The guns themselves feel weighty and each shot sounds and feels powerful. This is due in part to the enemy’s design but the combat simply feels good in your hands. The game provides ample player feedback, not just in damage numbers, but in the way enemies react.
A Remnant Foe
Enemies react to being shot by flinching, staggering, or being knocked down. Slowing down some creatures in this way is a key strategy but it also makes the entire game stronger as a whole. When enemies react to your attacks, they feel less robotic and more alive. Furthermore, it is the absolute best way to design enemies in a game where it takes more than a couple of shots to kill them. The reactivity keeps the player engaged and interested in longer more drawn out fights as opposed to emptying clip after clip in an emotionless sack of hitpoints.
As I progressed, I was expecting to see reskins of previous enemies, however, that was pretty rare. Most foes in the game are custom-tailored to the world they spawn on. Be they the plantlike Root, the technological Vyr, the tribal’s of Rhom or the insectoid beasts of Corvus. This isn’t the kind of variety I expected of a game that doesn’t even retail at full price. I’ve seen games with much bigger budgets limited to ten or less unique minions. Remnant blows them out of the water.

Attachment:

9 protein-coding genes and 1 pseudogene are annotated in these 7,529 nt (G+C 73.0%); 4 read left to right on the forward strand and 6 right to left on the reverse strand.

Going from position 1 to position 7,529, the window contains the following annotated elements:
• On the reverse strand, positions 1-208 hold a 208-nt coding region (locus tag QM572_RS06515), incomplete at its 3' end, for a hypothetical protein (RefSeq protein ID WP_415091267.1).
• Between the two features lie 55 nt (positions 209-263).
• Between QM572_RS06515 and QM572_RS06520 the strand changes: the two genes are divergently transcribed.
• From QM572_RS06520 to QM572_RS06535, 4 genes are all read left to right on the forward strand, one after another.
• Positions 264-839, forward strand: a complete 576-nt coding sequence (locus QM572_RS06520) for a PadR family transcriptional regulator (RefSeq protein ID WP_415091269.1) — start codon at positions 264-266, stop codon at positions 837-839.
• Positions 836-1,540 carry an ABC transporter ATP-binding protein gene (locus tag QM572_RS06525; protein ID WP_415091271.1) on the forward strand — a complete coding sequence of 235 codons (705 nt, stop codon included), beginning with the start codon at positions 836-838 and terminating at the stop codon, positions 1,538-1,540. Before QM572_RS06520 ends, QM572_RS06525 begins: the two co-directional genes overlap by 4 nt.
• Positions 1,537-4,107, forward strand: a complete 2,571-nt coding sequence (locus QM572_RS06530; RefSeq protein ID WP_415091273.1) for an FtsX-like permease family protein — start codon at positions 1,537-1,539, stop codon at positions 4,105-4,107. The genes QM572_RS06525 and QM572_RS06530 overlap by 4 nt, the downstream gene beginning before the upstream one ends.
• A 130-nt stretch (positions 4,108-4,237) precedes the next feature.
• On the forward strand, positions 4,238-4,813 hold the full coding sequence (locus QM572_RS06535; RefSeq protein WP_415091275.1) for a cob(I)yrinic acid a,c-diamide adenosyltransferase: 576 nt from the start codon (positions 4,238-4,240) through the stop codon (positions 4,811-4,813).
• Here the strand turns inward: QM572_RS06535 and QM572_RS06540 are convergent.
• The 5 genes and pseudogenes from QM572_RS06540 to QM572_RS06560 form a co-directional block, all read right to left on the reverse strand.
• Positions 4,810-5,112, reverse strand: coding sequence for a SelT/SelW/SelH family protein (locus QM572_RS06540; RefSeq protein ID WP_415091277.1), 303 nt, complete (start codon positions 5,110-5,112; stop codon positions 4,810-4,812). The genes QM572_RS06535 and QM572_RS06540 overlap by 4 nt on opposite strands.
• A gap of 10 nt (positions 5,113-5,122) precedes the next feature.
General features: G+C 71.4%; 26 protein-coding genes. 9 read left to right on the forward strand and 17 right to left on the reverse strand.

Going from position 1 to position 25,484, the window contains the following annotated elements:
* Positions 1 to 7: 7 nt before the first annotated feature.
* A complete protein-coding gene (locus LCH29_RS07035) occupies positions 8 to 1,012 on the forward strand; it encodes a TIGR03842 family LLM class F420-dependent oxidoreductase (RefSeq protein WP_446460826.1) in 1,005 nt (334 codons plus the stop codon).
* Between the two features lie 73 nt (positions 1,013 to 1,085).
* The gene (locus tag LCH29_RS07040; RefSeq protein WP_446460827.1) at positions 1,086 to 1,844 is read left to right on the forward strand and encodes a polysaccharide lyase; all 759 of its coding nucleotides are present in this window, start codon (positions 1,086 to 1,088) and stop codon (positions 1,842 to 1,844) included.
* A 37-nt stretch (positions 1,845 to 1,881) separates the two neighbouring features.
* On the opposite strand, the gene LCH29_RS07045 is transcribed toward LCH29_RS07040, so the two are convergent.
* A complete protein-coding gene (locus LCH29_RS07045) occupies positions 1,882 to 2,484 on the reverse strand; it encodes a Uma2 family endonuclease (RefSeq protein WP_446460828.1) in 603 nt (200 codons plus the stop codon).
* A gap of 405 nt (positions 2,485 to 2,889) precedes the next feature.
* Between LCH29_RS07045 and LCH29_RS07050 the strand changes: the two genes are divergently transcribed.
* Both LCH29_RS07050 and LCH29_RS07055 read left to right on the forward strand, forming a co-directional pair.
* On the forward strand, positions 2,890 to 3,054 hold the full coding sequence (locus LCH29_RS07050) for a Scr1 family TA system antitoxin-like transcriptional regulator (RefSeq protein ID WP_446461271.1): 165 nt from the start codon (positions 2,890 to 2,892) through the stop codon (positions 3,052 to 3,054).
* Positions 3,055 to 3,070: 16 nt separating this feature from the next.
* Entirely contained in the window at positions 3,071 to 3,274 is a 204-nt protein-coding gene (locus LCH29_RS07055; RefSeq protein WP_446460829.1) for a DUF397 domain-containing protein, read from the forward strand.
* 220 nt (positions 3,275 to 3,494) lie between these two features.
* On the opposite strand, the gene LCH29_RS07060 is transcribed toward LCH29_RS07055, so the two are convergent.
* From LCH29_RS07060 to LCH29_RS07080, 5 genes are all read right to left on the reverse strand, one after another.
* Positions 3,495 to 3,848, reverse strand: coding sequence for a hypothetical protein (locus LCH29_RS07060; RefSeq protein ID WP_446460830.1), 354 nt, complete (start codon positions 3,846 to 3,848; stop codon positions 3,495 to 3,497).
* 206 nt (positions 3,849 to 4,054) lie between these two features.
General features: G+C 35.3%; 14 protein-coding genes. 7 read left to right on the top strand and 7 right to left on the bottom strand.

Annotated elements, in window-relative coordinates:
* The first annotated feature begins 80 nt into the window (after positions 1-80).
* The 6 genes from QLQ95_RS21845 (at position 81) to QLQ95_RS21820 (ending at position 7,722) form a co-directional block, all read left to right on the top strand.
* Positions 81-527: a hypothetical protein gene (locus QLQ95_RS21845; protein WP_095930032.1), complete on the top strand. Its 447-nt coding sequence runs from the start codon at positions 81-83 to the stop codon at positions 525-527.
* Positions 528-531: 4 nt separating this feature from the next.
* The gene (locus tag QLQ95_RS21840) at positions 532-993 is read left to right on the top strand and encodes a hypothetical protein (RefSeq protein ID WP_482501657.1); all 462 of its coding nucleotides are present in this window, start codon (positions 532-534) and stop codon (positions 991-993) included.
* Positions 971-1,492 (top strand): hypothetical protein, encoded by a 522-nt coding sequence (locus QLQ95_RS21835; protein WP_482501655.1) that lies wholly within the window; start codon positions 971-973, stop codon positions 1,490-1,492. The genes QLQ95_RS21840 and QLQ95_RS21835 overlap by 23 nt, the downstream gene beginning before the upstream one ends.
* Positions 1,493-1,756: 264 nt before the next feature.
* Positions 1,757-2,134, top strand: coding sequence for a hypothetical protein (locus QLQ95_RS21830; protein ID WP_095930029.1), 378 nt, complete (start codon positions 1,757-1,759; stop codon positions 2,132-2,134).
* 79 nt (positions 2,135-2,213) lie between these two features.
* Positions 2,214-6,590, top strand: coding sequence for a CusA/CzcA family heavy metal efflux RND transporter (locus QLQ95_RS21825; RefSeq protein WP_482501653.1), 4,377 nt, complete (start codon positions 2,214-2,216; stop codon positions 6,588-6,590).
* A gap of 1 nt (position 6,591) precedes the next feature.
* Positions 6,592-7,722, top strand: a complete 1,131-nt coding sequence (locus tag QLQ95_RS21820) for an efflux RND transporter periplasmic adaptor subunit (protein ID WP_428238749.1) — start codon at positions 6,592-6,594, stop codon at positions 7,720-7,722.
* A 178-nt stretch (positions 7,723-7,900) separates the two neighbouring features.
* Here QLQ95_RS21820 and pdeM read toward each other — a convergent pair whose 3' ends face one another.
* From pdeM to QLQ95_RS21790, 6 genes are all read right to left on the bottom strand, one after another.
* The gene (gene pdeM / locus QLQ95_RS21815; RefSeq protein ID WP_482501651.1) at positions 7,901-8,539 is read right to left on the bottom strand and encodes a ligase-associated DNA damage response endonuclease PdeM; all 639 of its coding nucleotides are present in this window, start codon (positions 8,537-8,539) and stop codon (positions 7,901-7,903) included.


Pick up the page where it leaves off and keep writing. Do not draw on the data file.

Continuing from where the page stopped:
There are a variety of melee minions, casters, and gunners. Surprisingly, fighting enemies that shoot at you and take cover isn’t awful like it normally is in games not designed around them. My first encounter with a ranged enemy was a merchant I angered who pulled out a shotgun. My immediate instinct was to roll away and crouch behind a desk. It simply worked, that easy. The shots flew overhead or hit the cover and aiming would pop me up just high enough to fire back. It was a seamless transition to a cover shooter despite the game not having a contextual sticky cover system.
Every world has a number of mini-bosses and a world boss. Two playthroughs might lead to encountering different ones. Some equipment can be found in the world randomly, but most of the major stuff comes from bosses and events. Most major bosses have an alterative circumstance you can trigger that gives you alternate loot. This means even fighting the same boss a second time may grant you a new reward if you’re clever.
The mini-bosses can also have a random keyword that affects the fight. A boss with the regenerative keyword slowly regens health over time for example. The world bosses are huge set-piece fights, each one is unique.
The way bosses are designed rewards players who adapt and learn the mechanics of each fight. Good aim and reflexes certainly help, but my partner and I would often get wrecked the first couple of tries at each boss.